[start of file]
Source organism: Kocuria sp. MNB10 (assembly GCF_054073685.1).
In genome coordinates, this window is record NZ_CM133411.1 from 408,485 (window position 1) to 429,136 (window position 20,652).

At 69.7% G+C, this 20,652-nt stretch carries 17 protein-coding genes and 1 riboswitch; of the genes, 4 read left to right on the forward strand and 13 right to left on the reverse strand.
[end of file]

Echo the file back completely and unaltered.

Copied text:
Source organism: Kocuria sp. MNB10 (assembly GCF_054073685.1).
In genome coordinates, this window is record NZ_CM133411.1 from 408,485 (window position 1) to 429,136 (window position 20,652).

At 69.7% G+C, this 20,652-nt stretch carries 17 protein-coding genes and 1 riboswitch; of the genes, 4 read left to right on the forward strand and 13 right to left on the reverse strand.